St. Josephine Bakhita was born in southern Sudan in 1869. As a young girl, she was kidnapped and sold into slavery. Captors sold and resold her in the markets of El Obeid and Karthoum, and treated her brutally. She did not remember her name given by her parents. Bakhita was the name given to her by her kidnappers. It means means “fortunate one.”
In 1883, Bakhita was bought by an Italian diplomat. He sent her to Italy to work as a maid to a friend’s daughter who was studying with the Canossian Daughters of Charity. There, Bakhita came to know about God whom “she had experienced in her heart without knowing” who God was. When she was baptized in 1890 she received the name Josephine.
Later, the Italian family came to take their “property” back to Africa. When the family insisted she go, Josephine remained firm in expressing her desire to stay. She later wrote: “I am sure the Lord gave me strength at that moment.” With the support of the superior of the Canossian Sisters and the Cardinal of Venice, she won her freedom and later entered the novitiate. For the next 50 years she lived a life of prayer and service as a Canossian Sister. She died in 1947.
The Vatican has designated February 8, her feast day, as International Day of Prayer and Awareness against Human Trafficking. On this day, Catholics all over the world pray to create greater awareness about human trafficking and its victims.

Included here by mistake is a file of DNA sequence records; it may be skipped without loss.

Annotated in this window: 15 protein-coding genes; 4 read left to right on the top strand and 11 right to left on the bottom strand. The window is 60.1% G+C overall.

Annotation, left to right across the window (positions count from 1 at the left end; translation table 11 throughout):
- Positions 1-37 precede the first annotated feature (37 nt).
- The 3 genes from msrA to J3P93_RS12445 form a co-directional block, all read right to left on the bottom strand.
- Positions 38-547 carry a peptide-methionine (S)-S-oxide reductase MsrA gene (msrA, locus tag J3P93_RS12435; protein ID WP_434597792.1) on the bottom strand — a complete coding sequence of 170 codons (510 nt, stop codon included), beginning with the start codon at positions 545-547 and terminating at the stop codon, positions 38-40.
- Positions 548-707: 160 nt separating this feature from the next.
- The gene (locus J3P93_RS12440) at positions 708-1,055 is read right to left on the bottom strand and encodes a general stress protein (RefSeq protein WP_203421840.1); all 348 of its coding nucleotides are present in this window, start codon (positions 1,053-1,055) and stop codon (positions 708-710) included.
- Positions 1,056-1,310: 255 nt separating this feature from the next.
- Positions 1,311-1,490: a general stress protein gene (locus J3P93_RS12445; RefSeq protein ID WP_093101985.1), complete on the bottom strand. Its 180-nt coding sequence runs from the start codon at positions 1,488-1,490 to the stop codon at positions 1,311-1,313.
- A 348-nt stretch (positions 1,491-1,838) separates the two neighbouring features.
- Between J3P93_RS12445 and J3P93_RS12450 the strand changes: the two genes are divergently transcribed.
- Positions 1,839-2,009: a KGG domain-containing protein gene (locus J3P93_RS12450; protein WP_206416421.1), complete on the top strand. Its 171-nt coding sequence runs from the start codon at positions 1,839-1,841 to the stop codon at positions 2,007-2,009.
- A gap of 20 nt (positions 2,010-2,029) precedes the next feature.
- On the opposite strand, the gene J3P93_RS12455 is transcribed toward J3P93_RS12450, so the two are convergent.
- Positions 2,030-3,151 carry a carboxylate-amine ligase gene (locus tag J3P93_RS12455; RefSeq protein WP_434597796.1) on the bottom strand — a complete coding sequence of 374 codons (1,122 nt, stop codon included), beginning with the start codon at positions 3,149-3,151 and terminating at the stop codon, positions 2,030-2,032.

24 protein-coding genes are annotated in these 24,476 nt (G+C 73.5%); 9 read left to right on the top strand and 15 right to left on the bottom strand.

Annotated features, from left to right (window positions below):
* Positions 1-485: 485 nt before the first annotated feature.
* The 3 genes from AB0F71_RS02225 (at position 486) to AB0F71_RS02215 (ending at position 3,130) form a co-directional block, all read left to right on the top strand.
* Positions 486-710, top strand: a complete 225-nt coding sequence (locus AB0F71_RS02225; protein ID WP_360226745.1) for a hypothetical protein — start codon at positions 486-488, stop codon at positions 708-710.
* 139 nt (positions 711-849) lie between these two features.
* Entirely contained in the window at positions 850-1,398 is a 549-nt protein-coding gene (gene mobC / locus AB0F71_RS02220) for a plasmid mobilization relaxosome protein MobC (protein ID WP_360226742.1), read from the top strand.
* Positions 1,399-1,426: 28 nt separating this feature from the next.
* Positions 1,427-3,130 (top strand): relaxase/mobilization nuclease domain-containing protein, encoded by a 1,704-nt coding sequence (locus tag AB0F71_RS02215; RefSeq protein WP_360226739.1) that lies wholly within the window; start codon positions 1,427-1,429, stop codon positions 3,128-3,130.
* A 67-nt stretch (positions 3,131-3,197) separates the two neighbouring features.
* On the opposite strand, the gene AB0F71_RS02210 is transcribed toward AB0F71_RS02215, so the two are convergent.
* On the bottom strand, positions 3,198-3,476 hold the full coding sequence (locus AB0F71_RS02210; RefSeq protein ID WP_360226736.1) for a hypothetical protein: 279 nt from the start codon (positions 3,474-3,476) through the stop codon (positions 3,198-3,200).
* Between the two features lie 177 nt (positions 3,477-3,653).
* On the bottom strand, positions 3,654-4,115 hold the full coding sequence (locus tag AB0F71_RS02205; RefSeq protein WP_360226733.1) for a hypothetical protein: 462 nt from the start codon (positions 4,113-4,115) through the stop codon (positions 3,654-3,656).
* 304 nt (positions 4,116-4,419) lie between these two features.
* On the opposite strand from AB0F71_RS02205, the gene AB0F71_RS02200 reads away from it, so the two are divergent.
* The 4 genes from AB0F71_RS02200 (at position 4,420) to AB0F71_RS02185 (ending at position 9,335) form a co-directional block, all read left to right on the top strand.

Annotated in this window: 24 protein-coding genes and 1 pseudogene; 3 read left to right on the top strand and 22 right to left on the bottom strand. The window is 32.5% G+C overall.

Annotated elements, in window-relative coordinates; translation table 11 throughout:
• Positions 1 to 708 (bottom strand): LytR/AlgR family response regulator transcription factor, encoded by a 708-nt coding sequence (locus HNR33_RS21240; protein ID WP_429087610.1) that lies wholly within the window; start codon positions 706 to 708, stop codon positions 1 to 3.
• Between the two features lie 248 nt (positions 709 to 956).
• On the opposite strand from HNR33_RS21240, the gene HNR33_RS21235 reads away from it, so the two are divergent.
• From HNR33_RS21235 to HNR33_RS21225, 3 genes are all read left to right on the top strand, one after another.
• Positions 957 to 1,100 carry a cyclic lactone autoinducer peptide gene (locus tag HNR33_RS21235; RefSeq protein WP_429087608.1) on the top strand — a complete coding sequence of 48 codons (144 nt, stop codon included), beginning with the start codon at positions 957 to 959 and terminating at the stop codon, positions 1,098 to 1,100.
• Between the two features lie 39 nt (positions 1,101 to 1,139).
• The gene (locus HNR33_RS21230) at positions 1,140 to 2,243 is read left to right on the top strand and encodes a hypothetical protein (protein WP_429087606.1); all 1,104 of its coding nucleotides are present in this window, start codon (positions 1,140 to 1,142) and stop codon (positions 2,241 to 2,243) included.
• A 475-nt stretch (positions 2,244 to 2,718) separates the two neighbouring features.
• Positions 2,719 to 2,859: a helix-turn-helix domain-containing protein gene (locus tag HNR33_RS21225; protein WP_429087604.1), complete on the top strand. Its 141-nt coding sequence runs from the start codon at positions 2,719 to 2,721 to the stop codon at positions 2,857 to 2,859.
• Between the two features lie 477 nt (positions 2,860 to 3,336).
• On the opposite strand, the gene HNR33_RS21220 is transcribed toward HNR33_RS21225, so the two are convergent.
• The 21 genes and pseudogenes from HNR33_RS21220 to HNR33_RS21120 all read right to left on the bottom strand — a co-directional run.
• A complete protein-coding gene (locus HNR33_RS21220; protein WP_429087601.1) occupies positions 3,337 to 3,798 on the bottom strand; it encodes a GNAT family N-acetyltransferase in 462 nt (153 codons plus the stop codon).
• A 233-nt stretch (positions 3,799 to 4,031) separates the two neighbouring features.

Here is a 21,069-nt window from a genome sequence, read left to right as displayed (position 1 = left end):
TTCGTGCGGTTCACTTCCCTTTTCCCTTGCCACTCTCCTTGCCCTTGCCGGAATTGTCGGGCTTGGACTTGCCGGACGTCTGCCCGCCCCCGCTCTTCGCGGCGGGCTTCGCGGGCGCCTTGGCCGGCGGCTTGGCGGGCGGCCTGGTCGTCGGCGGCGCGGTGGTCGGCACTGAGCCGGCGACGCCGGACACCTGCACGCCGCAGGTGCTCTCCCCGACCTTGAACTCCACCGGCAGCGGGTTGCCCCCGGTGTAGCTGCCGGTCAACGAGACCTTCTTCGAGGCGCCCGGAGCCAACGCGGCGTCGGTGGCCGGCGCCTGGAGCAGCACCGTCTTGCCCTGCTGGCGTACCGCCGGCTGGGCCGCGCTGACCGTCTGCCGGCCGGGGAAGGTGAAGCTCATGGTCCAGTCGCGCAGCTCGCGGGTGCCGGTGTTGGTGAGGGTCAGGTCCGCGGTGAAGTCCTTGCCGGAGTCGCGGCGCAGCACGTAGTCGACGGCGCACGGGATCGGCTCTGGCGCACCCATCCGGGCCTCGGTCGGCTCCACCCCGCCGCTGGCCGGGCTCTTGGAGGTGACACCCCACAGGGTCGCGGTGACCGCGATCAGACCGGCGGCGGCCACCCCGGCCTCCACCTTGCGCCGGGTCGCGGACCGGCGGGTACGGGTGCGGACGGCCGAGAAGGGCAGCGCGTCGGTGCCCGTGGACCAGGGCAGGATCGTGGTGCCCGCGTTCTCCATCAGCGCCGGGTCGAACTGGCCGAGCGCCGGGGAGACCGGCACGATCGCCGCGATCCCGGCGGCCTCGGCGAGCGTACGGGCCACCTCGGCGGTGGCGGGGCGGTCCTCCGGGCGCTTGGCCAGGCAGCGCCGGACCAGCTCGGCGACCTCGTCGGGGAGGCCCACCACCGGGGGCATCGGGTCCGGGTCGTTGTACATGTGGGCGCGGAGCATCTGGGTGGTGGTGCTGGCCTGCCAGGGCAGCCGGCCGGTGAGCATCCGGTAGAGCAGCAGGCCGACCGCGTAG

U.S. Catholic Sisters Against Human Trafficking (USCSAHT) share these stories from survivors of human trafficking. They should inspire all of us to pray for strength for enslaved people, as we work to abolish human trafficking around the world.
“The long working hours made us weak and exhausted… I always felt very tired and much disturbed because the supervisors were scolding me for carelessness in my work. I also suffered from headache and leg pain. I didn’t like working at the mill at all.” —A 20-year-old Dalit girl working 12-hour-plus days at a textile factory in Tamil Nadu, India
“My wife and I were forced to do agricultural and construction work to pay off our debt. Our small children were abused and forced to do household chores. We were all forced to live in the garage and were threatened with deportation. Food was locked up and we were not allowed to eat without permission.” —A man who moved with his family from Latin America to Washington state
“We had no choice. There was nowhere to flee; we were surrounded by the sea. After we arrived back to the shore, we were locked inside the room guarded by their men. The workers had to take one trip after another. There were many workers living under the same conditions.” —A young man enslaved on a fishing boat in Thailand
“They let me know what would become of me if I told anyone. They told me they knew where I lived, they knew my teachers, they knew my school, they knew everything about me. There was nothing I could do to protect myself. At 14 years old, I didn’t know where to begin.” —An American girl sold by a friend’s father and trafficked for sex in Florida